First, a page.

It is currently Thu Oct 17, 2019 4:17 pm

All times are UTC - 7 hours





Post new topic Reply to topic  [ 11 posts ] 
Author Message
 Post subject: Detecting MBR vs VBR
PostPosted: Sat Sep 14, 2019 6:46 am 
Offline

Joined: Fri Feb 24, 2012 12:09 pm
Posts: 1025
The first sector of a disk can contain a MBR (partition table) or a VBR (FAT header).
The MBR in first sector is common for harddisks and SD cards.
The VBR iin first sector s common for floppy disks, but it does reportedly also exist on some SD cards.

Does somebody know a good/tested/reliable/working method for detecting wheter the disk starts with MBR or VBR?

They are unfortunately both using the same ID bytes (55h,AAh in last two bytes), so that isn't helpful. I could only think of using heuristic guessing, like checking that the MBR has partition start smaller than partition end, and checking that (common) VBRs have 2^n bytes per sector, usually 2 fat copies, usually type F8h, commonly ascii characters in volume label, and so on. The probability guessing should work even with some small errors, but might fail when relying or some incorrect "must be always this value" assumptions.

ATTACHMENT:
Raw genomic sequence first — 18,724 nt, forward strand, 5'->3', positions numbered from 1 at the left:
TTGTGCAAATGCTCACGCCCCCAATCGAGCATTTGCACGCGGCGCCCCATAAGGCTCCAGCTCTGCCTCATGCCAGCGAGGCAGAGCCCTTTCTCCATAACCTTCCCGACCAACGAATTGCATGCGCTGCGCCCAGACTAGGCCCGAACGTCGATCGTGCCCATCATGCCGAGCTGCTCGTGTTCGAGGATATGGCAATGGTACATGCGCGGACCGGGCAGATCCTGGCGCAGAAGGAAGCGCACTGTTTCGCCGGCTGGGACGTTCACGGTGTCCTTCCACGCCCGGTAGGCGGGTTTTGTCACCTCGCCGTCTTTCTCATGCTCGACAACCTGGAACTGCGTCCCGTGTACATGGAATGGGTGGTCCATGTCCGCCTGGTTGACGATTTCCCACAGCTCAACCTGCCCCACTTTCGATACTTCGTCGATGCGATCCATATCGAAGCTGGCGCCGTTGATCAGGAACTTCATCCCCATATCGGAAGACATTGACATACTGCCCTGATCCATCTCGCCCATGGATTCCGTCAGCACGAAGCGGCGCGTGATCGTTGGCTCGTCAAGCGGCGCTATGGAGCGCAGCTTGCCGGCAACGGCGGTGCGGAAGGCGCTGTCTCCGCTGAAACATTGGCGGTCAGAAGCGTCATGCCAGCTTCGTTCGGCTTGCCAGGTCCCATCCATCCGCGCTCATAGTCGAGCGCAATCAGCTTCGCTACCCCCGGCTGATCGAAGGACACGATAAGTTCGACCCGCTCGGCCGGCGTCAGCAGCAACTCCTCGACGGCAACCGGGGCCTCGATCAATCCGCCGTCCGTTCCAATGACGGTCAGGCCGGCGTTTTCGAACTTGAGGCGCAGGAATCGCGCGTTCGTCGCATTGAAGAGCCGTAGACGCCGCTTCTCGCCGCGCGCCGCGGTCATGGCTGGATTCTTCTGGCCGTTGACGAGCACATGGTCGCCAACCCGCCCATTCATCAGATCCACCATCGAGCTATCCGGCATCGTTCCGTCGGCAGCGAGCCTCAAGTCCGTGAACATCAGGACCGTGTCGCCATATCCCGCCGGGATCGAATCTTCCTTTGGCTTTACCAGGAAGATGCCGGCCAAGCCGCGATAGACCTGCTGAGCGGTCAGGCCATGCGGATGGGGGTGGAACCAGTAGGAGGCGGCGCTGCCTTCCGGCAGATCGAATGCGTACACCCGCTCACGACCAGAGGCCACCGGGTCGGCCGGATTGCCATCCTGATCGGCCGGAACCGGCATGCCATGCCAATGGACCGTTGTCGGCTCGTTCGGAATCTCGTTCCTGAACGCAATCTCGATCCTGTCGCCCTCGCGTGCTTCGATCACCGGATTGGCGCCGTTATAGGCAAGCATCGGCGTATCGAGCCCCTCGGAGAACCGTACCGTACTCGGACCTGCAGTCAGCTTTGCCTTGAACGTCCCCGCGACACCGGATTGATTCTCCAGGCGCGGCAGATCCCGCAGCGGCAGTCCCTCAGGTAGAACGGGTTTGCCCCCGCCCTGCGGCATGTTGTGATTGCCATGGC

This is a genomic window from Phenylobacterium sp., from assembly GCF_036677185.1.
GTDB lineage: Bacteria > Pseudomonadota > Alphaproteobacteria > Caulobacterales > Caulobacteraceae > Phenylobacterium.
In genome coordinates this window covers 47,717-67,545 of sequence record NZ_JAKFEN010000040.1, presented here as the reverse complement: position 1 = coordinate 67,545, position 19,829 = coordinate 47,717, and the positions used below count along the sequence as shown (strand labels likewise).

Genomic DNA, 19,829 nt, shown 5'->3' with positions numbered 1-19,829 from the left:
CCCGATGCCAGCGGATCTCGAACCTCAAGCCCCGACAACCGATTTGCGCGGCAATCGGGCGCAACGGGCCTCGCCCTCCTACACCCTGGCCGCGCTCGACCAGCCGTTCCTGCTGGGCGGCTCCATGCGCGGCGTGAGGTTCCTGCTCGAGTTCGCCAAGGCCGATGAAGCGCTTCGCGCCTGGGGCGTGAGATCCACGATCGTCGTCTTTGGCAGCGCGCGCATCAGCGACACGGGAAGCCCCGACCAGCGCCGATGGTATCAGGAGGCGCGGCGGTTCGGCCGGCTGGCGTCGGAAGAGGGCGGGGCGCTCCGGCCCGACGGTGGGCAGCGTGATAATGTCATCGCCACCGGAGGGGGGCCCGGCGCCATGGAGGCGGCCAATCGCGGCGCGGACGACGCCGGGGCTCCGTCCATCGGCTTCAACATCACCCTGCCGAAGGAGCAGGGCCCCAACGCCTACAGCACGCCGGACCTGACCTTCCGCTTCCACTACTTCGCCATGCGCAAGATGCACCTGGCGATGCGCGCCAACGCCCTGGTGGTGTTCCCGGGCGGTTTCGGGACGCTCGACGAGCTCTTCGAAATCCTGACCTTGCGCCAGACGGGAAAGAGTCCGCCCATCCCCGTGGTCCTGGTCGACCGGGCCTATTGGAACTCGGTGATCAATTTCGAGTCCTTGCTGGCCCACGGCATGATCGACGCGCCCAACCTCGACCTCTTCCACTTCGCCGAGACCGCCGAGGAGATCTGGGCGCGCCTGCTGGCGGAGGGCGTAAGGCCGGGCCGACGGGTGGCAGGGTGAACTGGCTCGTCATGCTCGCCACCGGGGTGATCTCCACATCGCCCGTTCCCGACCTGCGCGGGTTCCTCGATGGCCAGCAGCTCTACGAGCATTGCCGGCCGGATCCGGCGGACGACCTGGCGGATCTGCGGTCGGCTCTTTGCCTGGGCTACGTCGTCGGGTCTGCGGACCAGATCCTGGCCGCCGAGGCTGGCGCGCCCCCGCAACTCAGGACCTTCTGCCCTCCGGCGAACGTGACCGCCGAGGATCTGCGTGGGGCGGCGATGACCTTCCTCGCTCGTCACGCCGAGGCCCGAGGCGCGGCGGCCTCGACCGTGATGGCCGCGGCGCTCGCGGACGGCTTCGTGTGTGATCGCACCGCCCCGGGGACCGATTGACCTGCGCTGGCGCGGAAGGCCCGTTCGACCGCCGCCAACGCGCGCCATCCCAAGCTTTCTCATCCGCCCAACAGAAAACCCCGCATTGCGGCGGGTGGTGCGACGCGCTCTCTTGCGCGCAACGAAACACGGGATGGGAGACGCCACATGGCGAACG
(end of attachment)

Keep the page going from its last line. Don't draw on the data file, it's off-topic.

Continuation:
Anyways, there must be several operating systems and other programs already having solved that issue... if there is something that is not too complicated and more or less well tested then I could just use the same method.

_________________
homepage - patreon


Top
 Profile  
 
 Post subject: Re: Detecting MBR vs VBR
PostPosted: Sat Sep 14, 2019 8:19 am 
Offline
User avatar

Joined: Fri Nov 19, 2004 7:35 pm
Posts: 4222
I remember Libfat solved this once. I think it tried to do checks for a valid FAT filesystem, and if it failed, assume there is an MBR.

Edit: Rechecked the code from libfat, and it looks like a leftover FAT boot sector as sector 0 (with partition table added) could throw it off. It's just using signature checks.